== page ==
PDA

View Full Version : Eye Candy


pbrown
01-09-2007, 09:16 PM
Here is a picture of the engine in my 62.

Ranchero_65
01-11-2007, 12:07 AM
NICE !!!:shift: :D

Alsprint
01-14-2007, 11:07 AM
Now thats a CLEAN look!!! Inspiring! Al

Dan
01-19-2007, 11:32 PM
WOW! I can't wait 'till mine looks like that. Nice job!!

Cougsteve
01-20-2007, 02:23 PM
Ohhhhh...yahhhh! Nice!

I'm going to have to try and make it over to your side of the mountains sometime to see some of the members rides.

Later,

Cougsteve

BillP 98201
01-23-2007, 12:42 AM
Some day when I grow up..............

new_falcon_owner
07-07-2007, 04:07 PM
any more pix of your engine bay? looks real nice in there.

rick

pbrown
10-04-2008, 09:02 PM
Here is an updated photo for anyone that is interested. Changes include a new Monte Carlo bar, new stainless heater hoses, and the wiring has been cleaned up a bit.

http://www.rainierfalcons.com/gallery/data/500/medium/Complete_Engine.JPG

falcon cobra
10-05-2008, 04:32 PM
Looks good patrick, where did you get the bar? some are straight and some are curved, not sure why that is, but they sure help, also where is the hose to your vacume advance??
john h:shift:

pbrown
10-05-2008, 04:38 PM
Looks good patrick, where did you get the bar? some are straight and some are curved, not sure why that is, but they sure help, also where is the hose to your vacume advance??
john h:shift:

The bar came from Falcon Enterprises and was chromed at Art Brass Plating. The curve is to clear air cleaners but think it wouldonly be needed for a dual quad or tri-power setup.

I don't have the vacuum advance hooked up right now. I'll get to that in time. I need to replace the stock non-adjustable unit for one of the aftermarket adjustable cans.

falcon cobra
10-07-2008, 02:17 PM
Hey..patrick. what kind of intake manifold do you have? and do you use a ele. fuel pump?...
john h

pbrown
10-07-2008, 02:21 PM
what kind of intake manifold do you have

That is an Edelbrock Performer RPM Air-Gap with the Endurashine finish.

and do you use a ele. fuel pump?...


Yes I do.

BadBird
10-07-2008, 06:41 PM
Patrick, when you built your engine did you do a first run in the car or on a engine stand. I can't make up my mind where to do the fire up of my engine. Larry

pbrown
10-07-2008, 06:45 PM
Patrick, when you built your engine did you do a first run in the car or on a engine stand. I can't make up my mind where to do the fire up of my engine. Larry

I did it in the car. I don't have a stand setup for running engines.

Luva65wagon
10-09-2008, 10:17 PM
Although I thought it would be cool someday to build an engine stand to run engines, I've always talked myself out of it. They take up a lot of room and heck, of the 20 or so engines I've built they always seem to run just fine once I put them in the vehicle. So why, unless you're making a monument... or one of those engines you see firing up every 5 minutes at the swap meet... would you consider doing otherwise? Just curious.

BadBird
10-11-2008, 10:28 AM
Thanks for the very good info. Somewhere in the past during discussions here I was reading how to make a cheap engine run stand out of purchased storage stands by adding a few items to check temp, oil pressure, etc.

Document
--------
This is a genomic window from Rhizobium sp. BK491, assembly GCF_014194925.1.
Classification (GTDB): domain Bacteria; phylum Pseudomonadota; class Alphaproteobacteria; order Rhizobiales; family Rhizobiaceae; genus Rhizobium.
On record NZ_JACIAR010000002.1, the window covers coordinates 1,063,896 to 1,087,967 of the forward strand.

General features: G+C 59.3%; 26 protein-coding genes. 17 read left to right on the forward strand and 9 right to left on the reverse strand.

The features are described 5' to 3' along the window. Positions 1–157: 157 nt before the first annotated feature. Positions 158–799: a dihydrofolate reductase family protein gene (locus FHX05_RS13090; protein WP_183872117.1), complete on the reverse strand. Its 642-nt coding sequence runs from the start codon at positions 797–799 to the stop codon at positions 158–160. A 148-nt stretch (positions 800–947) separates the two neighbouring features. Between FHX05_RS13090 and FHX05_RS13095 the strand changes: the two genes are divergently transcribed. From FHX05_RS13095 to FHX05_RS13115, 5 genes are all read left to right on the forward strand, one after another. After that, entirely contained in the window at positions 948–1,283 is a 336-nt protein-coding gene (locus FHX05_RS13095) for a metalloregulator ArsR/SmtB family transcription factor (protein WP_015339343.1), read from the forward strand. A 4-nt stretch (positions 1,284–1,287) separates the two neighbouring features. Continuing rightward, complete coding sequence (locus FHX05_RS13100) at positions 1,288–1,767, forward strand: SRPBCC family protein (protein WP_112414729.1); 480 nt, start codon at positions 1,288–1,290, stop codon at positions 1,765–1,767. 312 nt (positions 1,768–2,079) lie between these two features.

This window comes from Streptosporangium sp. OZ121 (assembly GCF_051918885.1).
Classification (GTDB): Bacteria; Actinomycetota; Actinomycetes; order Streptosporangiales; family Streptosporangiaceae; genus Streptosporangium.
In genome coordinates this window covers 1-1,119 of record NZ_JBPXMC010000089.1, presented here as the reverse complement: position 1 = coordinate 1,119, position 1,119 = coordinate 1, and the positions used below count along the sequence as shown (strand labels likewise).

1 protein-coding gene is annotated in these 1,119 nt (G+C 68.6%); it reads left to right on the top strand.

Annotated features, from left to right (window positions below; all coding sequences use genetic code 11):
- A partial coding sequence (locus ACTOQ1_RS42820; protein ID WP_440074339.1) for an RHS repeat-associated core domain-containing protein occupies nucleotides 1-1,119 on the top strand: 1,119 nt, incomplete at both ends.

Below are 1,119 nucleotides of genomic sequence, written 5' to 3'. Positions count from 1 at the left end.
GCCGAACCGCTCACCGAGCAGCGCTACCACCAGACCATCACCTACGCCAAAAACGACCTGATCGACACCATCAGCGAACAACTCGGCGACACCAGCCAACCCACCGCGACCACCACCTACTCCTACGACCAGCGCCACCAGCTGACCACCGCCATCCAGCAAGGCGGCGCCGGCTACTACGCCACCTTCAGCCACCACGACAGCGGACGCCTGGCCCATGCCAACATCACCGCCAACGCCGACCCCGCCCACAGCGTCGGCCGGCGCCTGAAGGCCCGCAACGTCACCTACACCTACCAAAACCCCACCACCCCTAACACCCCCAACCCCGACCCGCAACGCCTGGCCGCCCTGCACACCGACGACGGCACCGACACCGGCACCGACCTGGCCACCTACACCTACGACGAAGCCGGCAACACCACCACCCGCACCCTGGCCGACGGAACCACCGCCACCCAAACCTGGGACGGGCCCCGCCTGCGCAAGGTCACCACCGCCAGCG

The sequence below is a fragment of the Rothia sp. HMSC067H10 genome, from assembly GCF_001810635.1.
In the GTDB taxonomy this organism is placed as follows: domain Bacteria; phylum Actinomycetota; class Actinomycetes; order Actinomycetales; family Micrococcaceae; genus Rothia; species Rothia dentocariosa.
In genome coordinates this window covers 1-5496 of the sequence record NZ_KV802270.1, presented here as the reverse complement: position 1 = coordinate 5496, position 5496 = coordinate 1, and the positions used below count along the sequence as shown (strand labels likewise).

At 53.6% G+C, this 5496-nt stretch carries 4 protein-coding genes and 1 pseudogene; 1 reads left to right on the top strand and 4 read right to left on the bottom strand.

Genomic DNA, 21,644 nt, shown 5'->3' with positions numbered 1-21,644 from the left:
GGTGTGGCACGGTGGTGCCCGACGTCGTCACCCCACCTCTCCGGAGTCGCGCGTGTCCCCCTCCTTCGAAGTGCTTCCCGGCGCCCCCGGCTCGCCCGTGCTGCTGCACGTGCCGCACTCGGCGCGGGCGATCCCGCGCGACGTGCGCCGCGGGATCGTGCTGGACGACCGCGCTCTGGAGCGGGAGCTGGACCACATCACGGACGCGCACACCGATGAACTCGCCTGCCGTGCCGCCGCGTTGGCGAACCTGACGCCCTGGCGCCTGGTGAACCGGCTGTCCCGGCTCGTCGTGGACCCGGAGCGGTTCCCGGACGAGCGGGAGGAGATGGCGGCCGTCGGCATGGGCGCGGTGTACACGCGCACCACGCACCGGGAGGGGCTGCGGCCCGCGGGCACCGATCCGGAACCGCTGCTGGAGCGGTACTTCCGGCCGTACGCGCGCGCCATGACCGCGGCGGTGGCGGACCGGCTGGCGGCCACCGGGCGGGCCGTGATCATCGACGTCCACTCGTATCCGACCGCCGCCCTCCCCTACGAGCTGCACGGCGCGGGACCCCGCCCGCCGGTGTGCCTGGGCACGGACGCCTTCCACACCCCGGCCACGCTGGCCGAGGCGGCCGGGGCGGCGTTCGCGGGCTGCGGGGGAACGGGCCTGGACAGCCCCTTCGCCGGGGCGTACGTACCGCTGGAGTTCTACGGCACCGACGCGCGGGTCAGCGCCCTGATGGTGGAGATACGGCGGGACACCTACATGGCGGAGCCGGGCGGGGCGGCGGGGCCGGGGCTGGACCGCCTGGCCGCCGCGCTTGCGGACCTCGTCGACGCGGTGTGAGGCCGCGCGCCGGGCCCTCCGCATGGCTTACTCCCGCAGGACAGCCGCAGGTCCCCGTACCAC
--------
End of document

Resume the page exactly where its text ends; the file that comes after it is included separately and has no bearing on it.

I don't have much experience, (one) in building engines so this one has me a little apprehensive. Since my car isn't painted yet, it was tempting to run the engine before paint. But, I came to the same conclusion that the easiest way to run the engine is to install it in the car. Just checking to see how others went through the thought process. Larry

Luva65wagon
10-12-2008, 10:20 PM
Most of the cheap engine stands don't have actual mounts for the engine. They just let you set the engine on some supports to keep it from tipping over. You'd want to build it with front (side) and rear mounts to take up a couple bolt holes in the rear. You'd also have to mount a radiator to the stand. So, as I implied earlier, by the time you have all this built you've got a box about 3 feet square or more to put somewhere. I suppose you could design it as a bolt together thing so you could disassemble it later. A lot of work for one engine IMHO.

On a more practical note, just be sure that when you do fire it up, make sure you have everything ready to go. Be sure to use a good high-viscosity lube when assembling it first off (don't be shy with assembly lube) and then just before you're ready to fire it up get it as tuned as you can. Make sure you've got the engine and radiator filled with coolant. Fill the crankcase with oil and prime the pump and filter. For that I use a drill motor and a long extension with a socket the size of the pump shaft; like a 1/4" drive extension and a deep socket taped to it to keep it from falling off into the engine. There are commercial priming shafts you can buy as well to minimize dropping something into the bottom of the pan by accident. If you're using conventional cam and lifters you've got to break them in the first time you start the engine, which is essentially a rather high rev (2000'ish RPM) run for about 20 minutes. Failure to do this can ruin a cam. Once the engine has run for the cam break-in you can then do a better tune and time on it. You really don't have the luxury to start and stop the engine to try and get things right. Not as hard as it may sound, though, really.

Good luck!